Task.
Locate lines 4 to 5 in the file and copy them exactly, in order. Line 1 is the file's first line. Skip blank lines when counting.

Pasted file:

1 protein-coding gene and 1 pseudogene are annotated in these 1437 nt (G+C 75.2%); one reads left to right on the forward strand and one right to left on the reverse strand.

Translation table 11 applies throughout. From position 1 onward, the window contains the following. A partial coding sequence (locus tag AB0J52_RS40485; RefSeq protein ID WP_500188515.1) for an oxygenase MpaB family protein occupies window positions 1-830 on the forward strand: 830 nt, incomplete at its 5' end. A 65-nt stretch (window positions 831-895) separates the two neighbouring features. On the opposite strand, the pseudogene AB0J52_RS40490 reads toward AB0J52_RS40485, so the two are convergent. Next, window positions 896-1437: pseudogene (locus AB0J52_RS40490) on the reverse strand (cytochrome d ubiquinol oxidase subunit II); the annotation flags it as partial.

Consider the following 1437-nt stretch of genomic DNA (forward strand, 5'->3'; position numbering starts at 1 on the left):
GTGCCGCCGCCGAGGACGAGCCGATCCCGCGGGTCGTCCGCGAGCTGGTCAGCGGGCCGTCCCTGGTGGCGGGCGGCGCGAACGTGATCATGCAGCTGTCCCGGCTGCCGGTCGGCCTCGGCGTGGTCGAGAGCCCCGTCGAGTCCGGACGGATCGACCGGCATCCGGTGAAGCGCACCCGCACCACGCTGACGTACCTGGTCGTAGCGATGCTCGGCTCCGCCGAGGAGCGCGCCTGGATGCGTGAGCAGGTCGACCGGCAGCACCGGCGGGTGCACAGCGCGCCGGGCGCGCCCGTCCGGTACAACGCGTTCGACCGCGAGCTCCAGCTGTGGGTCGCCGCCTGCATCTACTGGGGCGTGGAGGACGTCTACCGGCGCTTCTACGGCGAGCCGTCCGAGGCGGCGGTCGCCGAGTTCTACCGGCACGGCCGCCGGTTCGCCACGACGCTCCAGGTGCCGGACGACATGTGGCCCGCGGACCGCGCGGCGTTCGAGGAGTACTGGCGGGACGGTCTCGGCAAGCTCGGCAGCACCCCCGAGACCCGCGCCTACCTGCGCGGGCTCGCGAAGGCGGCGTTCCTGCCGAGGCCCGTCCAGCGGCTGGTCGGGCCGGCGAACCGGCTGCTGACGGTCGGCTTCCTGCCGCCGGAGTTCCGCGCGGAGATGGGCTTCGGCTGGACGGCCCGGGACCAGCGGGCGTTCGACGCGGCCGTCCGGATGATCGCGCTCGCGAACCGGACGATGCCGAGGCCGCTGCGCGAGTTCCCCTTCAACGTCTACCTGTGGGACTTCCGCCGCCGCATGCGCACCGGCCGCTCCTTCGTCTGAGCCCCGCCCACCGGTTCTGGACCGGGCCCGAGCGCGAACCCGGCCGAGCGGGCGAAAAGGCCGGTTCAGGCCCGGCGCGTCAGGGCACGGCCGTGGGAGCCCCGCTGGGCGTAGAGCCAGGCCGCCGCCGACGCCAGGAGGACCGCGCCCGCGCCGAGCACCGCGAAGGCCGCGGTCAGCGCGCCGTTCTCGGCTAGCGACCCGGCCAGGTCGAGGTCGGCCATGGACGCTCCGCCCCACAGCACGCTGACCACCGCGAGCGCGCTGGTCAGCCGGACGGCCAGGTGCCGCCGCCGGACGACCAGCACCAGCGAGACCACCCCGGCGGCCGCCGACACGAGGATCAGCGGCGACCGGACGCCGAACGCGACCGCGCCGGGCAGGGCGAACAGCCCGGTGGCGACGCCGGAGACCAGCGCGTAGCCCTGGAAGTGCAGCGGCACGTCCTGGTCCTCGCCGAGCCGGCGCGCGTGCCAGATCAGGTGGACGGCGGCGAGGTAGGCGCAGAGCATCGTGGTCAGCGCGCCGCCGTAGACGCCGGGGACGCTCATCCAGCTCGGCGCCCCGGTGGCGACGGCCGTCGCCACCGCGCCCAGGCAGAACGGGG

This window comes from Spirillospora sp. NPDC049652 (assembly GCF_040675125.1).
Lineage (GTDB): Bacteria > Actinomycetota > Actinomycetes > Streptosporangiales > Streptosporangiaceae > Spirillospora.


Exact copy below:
GTGCCGCCGCCGAGGACGAGCCGATCCCGCGGGTCGTCCGCGAGCTGGTCAGCGGGCCGTCCCTGGTGGCGGGCGGCGCGAACGTGATCATGCAGCTGTCCCGGCTGCCGGTCGGCCTCGGCGTGGTCGAGAGCCCCGTCGAGTCCGGACGGATCGACCGGCATCCGGTGAAGCGCACCCGCACCACGCTGACGTACCTGGTCGTAGCGATGCTCGGCTCCGCCGAGGAGCGCGCCTGGATGCGTGAGCAGGTCGACCGGCAGCACCGGCGGGTGCACAGCGCGCCGGGCGCGCCCGTCCGGTACAACGCGTTCGACCGCGAGCTCCAGCTGTGGGTCGCCGCCTGCATCTACTGGGGCGTGGAGGACGTCTACCGGCGCTTCTACGGCGAGCCGTCCGAGGCGGCGGTCGCCGAGTTCTACCGGCACGGCCGCCGGTTCGCCACGACGCTCCAGGTGCCGGACGACATGTGGCCCGCGGACCGCGCGGCGTTCGAGGAGTACTGGCGGGACGGTCTCGGCAAGCTCGGCAGCACCCCCGAGACCCGCGCCTACCTGCGCGGGCTCGCGAAGGCGGCGTTCCTGCCGAGGCCCGTCCAGCGGCTGGTCGGGCCGGCGAACCGGCTGCTGACGGTCGGCTTCCTGCCGCCGGAGTTCCGCGCGGAGATGGGCTTCGGCTGGACGGCCCGGGACCAGCGGGCGTTCGACGCGGCCGTCCGGATGATCGCGCTCGCGAACCGGACGATGCCGAGGCCGCTGCGCGAGTTCCCCTTCAACGTCTACCTGTGGGACTTCCGCCGCCGCATGCGCACCGGCCGCTCCTTCGTCTGAGCCCCGCCCACCGGTTCTGGACCGGGCCCGAGCGCGAACCCGGCCGAGCGGGCGAAAAGGCCGGTTCAGGCCCGGCGCGTCAGGGCACGGCCGTGGGAGCCCCGCTGGGCGTAGAGCCAGGCCGCCGCCGACGCCAGGAGGACCGCGCCCGCGCCGAGCACCGCGAAGGCCGCGGTCAGCGCGCCGTTCTCGGCTAGCGACCCGGCCAGGTCGAGGTCGGCCATGGACGCTCCGCCCCACAGCACGCTGACCACCGCGAGCGCGCTGGTCAGCCGGACGGCCAGGTGCCGCCGCCGGACGACCAGCACCAGCGAGACCACCCCGGCGGCCGCCGACACGAGGATCAGCGGCGACCGGACGCCGAACGCGACCGCGCCGGGCAGGGCGAACAGCCCGGTGGCGACGCCGGAGACCAGCGCGTAGCCCTGGAAGTGCAGCGGCACGTCCTGGTCCTCGCCGAGCCGGCGCGCGTGCCAGATCAGGTGGACGGCGGCGAGGTAGGCGCAGAGCATCGTGGTCAGCGCGCCGCCGTAGACGCCGGGGACGCTCATCCAGCTCGGCGCCCCGGTGGCGACGGCCGTCGCCACCGCGCCCAGGCAGAACGGGG

This window comes from Spirillospora sp. NPDC049652 (assembly GCF_040675125.1).